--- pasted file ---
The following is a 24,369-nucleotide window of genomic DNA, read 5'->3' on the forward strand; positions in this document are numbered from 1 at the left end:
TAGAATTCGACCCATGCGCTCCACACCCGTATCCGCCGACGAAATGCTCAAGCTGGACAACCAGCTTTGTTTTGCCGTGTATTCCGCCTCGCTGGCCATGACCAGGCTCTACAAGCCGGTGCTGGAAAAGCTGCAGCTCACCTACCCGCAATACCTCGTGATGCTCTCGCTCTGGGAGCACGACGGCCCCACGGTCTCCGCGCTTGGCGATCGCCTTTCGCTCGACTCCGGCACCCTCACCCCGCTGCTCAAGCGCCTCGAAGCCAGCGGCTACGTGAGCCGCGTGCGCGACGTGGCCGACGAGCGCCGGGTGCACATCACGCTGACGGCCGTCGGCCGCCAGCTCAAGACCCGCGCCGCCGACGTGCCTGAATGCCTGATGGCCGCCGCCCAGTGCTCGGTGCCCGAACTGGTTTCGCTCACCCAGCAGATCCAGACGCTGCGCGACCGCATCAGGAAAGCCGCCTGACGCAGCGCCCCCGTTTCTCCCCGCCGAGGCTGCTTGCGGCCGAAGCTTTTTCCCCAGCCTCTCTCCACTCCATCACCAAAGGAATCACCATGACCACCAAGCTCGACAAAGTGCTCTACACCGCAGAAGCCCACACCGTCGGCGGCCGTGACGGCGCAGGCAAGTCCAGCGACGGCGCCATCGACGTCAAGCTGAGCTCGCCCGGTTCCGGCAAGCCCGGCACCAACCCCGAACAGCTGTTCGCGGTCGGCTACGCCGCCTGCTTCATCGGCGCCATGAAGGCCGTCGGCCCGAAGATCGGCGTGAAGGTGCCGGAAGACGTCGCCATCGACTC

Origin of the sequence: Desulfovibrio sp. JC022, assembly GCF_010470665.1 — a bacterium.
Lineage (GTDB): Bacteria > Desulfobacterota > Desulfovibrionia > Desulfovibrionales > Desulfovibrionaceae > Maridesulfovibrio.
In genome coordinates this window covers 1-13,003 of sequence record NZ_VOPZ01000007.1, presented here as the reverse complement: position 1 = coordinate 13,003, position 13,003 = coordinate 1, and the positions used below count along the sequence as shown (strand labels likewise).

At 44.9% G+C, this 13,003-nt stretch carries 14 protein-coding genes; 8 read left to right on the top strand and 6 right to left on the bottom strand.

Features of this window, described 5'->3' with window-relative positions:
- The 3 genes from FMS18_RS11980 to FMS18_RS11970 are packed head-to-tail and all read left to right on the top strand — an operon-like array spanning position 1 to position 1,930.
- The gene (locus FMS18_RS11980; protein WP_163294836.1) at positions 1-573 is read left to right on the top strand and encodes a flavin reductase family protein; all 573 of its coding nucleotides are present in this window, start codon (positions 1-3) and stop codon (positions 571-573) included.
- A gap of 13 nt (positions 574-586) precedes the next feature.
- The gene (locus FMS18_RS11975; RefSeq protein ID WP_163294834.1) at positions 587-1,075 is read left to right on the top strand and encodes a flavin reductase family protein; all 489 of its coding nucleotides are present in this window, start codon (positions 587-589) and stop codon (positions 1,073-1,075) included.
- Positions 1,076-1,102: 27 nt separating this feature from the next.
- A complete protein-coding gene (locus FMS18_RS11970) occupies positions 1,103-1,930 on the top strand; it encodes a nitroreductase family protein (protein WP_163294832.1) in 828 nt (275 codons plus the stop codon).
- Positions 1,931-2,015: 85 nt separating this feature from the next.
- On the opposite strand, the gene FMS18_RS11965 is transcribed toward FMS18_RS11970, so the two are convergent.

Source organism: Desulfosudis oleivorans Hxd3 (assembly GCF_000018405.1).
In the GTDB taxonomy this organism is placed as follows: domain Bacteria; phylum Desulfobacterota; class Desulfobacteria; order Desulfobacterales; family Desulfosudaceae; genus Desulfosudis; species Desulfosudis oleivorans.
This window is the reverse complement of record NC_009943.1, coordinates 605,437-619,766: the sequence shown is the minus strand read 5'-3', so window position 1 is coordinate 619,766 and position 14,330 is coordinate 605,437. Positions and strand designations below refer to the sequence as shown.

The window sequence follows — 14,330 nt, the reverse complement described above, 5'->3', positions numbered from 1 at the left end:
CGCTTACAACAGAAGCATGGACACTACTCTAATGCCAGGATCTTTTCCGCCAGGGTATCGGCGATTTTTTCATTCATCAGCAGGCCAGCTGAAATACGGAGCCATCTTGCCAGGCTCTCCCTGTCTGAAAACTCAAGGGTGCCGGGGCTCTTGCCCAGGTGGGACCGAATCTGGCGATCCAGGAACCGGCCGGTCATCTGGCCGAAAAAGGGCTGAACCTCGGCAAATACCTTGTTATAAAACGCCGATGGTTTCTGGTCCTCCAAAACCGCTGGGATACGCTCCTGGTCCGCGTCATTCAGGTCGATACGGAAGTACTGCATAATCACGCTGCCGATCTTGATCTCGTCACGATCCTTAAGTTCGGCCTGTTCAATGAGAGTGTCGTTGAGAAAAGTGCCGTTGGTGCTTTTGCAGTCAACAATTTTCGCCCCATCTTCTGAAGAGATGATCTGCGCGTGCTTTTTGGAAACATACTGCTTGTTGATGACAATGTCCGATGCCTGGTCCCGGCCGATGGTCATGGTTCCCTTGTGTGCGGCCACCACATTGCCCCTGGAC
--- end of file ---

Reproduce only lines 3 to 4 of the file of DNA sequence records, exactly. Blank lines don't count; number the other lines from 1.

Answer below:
Origin of the sequence: Desulfovibrio sp. JC022, assembly GCF_010470665.1 — a bacterium.
Lineage (GTDB): Bacteria > Desulfobacterota > Desulfovibrionia > Desulfovibrionales > Desulfovibrionaceae > Maridesulfovibrio.